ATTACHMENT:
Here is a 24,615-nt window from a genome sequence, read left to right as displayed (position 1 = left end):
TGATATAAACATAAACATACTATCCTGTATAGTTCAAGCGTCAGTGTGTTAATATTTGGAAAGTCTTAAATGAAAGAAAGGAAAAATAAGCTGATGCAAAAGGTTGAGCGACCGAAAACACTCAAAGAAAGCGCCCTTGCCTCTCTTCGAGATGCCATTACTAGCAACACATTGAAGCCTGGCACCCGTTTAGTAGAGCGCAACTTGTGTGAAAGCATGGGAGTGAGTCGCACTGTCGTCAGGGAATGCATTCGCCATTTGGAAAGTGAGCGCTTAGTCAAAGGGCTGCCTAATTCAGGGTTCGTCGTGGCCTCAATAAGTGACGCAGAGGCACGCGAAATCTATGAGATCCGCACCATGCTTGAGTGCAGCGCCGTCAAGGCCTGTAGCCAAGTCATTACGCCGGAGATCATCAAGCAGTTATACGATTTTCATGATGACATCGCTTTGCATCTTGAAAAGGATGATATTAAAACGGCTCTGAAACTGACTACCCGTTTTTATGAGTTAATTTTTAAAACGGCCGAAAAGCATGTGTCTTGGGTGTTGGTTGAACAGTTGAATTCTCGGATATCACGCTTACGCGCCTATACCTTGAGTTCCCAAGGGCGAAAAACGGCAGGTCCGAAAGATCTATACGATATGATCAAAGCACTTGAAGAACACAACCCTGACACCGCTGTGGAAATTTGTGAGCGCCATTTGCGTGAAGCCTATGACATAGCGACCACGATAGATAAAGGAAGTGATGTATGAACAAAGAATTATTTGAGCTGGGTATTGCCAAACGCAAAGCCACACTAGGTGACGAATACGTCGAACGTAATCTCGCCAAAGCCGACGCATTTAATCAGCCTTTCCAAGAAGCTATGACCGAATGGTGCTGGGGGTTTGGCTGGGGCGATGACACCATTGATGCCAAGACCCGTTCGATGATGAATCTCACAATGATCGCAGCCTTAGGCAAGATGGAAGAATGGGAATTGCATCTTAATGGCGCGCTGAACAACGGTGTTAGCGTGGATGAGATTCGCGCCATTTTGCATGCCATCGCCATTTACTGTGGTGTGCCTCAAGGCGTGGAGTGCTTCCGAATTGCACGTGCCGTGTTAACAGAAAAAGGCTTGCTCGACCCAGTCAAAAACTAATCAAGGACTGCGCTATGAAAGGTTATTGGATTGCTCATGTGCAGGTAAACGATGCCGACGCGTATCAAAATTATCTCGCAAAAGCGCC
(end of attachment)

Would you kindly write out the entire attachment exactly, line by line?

Here is a 24,615-nt window from a genome sequence, read left to right as displayed (position 1 = left end):
TGATATAAACATAAACATACTATCCTGTATAGTTCAAGCGTCAGTGTGTTAATATTTGGAAAGTCTTAAATGAAAGAAAGGAAAAATAAGCTGATGCAAAAGGTTGAGCGACCGAAAACACTCAAAGAAAGCGCCCTTGCCTCTCTTCGAGATGCCATTACTAGCAACACATTGAAGCCTGGCACCCGTTTAGTAGAGCGCAACTTGTGTGAAAGCATGGGAGTGAGTCGCACTGTCGTCAGGGAATGCATTCGCCATTTGGAAAGTGAGCGCTTAGTCAAAGGGCTGCCTAATTCAGGGTTCGTCGTGGCCTCAATAAGTGACGCAGAGGCACGCGAAATCTATGAGATCCGCACCATGCTTGAGTGCAGCGCCGTCAAGGCCTGTAGCCAAGTCATTACGCCGGAGATCATCAAGCAGTTATACGATTTTCATGATGACATCGCTTTGCATCTTGAAAAGGATGATATTAAAACGGCTCTGAAACTGACTACCCGTTTTTATGAGTTAATTTTTAAAACGGCCGAAAAGCATGTGTCTTGGGTGTTGGTTGAACAGTTGAATTCTCGGATATCACGCTTACGCGCCTATACCTTGAGTTCCCAAGGGCGAAAAACGGCAGGTCCGAAAGATCTATACGATATGATCAAAGCACTTGAAGAACACAACCCTGACACCGCTGTGGAAATTTGTGAGCGCCATTTGCGTGAAGCCTATGACATAGCGACCACGATAGATAAAGGAAGTGATGTATGAACAAAGAATTATTTGAGCTGGGTATTGCCAAACGCAAAGCCACACTAGGTGACGAATACGTCGAACGTAATCTCGCCAAAGCCGACGCATTTAATCAGCCTTTCCAAGAAGCTATGACCGAATGGTGCTGGGGGTTTGGCTGGGGCGATGACACCATTGATGCCAAGACCCGTTCGATGATGAATCTCACAATGATCGCAGCCTTAGGCAAGATGGAAGAATGGGAATTGCATCTTAATGGCGCGCTGAACAACGGTGTTAGCGTGGATGAGATTCGCGCCATTTTGCATGCCATCGCCATTTACTGTGGTGTGCCTCAAGGCGTGGAGTGCTTCCGAATTGCACGTGCCGTGTTAACAGAAAAAGGCTTGCTCGACCCAGTCAAAAACTAATCAAGGACTGCGCTATGAAAGGTTATTGGATTGCTCATGTGCAGGTAAACGATGCCGACGCGTATCAAAATTATCTCGCAAAAGCGCC